Weird History

All The Things That Are And Aren't Protected By The First Amendment

Though it was ratified in 1791, the First Amendment feels more relevant than ever. Debates go back and forth about what freedom of speech covers and what demonstrators have the right to say about civil rights issues.

At its core, the First Amendment protects American citizens from government punishment because of the opinions they express. Some people question how far free speech protection goes. Are people really allowed to get together in the name of what most would deem hate? The answer is: sort of. For example, it isn't illegal to express bigoted views or to speak out against the government, and Americans are free to wear Nazi armbands and use racial slurs.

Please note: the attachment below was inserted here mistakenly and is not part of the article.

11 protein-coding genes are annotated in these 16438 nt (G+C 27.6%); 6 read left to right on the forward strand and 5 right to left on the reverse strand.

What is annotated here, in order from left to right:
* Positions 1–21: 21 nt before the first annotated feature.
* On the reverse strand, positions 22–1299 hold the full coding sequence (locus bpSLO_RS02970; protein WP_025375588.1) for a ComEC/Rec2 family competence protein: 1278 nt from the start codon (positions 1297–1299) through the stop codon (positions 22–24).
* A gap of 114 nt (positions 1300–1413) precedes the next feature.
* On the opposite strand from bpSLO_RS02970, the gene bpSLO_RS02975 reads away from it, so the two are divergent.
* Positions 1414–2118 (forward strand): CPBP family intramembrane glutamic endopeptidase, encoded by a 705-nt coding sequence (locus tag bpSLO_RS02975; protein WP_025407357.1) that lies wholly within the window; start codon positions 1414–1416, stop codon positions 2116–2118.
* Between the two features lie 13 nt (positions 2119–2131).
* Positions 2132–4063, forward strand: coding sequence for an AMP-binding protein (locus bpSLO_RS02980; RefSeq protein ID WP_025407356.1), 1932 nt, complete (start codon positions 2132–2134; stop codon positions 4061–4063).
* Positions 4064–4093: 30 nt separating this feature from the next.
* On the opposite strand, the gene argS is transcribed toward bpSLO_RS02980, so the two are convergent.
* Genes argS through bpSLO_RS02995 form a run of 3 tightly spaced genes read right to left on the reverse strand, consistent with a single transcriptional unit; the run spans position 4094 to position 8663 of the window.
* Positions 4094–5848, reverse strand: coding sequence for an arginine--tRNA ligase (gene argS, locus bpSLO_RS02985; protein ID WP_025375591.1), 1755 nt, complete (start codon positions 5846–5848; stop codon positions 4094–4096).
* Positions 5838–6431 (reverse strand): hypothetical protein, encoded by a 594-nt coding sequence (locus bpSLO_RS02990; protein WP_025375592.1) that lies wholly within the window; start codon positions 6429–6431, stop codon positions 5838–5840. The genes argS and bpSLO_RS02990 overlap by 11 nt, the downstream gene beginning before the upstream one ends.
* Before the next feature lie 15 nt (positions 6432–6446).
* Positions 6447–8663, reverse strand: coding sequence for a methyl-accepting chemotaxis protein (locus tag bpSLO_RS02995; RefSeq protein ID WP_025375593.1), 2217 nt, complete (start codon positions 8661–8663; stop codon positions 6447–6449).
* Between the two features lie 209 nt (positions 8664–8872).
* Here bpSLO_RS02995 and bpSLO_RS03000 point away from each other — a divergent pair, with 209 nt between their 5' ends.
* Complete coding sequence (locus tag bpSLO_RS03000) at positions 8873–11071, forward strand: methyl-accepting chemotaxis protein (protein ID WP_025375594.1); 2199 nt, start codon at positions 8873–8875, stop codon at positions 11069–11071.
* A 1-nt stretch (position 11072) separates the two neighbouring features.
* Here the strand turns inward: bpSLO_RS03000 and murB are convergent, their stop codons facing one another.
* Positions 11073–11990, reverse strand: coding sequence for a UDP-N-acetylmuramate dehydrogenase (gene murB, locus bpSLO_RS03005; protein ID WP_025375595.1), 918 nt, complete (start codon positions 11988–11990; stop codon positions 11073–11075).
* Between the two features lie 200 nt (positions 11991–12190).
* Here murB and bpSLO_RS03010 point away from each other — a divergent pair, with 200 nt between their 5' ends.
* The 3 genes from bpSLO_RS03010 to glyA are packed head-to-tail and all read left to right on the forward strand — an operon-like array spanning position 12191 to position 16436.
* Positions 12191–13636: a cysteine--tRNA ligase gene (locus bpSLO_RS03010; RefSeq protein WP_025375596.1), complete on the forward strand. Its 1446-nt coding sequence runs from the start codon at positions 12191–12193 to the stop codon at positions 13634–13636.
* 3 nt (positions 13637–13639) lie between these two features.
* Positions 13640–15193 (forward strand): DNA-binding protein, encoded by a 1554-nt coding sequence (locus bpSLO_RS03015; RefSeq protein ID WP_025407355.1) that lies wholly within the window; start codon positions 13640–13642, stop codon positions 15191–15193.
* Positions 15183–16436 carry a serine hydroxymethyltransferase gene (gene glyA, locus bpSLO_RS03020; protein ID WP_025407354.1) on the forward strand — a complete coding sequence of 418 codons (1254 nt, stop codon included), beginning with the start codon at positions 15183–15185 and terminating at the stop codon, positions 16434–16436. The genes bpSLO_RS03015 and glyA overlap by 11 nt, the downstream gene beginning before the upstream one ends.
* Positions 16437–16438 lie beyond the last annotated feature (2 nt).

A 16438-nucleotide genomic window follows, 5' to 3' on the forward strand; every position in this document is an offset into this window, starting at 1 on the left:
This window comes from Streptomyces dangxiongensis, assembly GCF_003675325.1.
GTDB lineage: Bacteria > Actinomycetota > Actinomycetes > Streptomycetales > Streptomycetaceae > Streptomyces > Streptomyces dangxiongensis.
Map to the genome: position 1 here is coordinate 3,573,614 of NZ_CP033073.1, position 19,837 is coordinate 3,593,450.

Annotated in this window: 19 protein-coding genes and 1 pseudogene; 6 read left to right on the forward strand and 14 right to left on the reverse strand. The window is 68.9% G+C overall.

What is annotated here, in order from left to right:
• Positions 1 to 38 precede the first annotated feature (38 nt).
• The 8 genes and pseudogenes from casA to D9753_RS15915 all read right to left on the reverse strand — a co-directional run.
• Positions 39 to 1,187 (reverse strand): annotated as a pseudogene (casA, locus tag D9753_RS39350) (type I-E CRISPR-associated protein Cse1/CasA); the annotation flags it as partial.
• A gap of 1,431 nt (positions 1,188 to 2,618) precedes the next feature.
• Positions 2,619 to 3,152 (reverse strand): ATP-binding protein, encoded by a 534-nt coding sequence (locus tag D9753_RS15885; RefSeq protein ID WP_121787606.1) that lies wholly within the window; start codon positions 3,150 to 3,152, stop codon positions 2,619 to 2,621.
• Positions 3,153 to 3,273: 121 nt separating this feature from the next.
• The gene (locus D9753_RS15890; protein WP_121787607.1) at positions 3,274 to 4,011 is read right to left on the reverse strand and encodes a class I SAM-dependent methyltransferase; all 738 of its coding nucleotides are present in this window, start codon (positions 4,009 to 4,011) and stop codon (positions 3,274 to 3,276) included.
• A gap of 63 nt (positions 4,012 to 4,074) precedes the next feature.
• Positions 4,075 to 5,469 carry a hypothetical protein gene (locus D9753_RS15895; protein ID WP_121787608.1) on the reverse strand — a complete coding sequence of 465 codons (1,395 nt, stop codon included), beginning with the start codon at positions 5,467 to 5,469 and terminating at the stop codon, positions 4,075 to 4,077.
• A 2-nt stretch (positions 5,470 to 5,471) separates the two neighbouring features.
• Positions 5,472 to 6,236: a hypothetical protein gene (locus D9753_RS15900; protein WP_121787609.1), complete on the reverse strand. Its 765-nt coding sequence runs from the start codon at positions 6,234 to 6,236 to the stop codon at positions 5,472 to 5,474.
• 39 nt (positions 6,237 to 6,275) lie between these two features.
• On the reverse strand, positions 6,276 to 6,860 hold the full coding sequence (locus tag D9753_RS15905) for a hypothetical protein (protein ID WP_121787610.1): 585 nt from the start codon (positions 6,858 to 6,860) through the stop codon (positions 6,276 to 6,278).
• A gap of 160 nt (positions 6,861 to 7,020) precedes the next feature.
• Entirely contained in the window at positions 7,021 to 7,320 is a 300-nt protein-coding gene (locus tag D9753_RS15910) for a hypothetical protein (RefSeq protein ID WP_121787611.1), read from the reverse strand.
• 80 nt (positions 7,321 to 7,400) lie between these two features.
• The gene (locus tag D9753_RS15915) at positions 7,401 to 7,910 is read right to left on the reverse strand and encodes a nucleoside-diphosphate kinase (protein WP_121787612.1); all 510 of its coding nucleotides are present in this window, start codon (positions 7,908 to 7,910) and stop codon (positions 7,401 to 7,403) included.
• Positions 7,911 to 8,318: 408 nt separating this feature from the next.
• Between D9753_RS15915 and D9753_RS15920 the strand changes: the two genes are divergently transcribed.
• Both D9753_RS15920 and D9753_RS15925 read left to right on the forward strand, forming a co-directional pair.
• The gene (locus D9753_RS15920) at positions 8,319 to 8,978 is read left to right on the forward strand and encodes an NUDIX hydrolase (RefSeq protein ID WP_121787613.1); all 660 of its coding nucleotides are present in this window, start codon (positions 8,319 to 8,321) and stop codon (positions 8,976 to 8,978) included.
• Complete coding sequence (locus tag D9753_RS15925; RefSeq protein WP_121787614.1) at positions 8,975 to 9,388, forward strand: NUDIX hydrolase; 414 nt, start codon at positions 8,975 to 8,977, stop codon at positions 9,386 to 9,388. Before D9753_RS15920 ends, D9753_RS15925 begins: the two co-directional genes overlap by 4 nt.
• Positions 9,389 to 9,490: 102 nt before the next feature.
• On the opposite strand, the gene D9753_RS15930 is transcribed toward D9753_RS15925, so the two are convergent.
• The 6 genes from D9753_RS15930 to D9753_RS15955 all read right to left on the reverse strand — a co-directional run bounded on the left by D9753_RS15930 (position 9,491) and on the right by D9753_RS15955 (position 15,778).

There are some freedom of speech limitations, though, and it's important to know the ins and outs of what the First Amendment protects.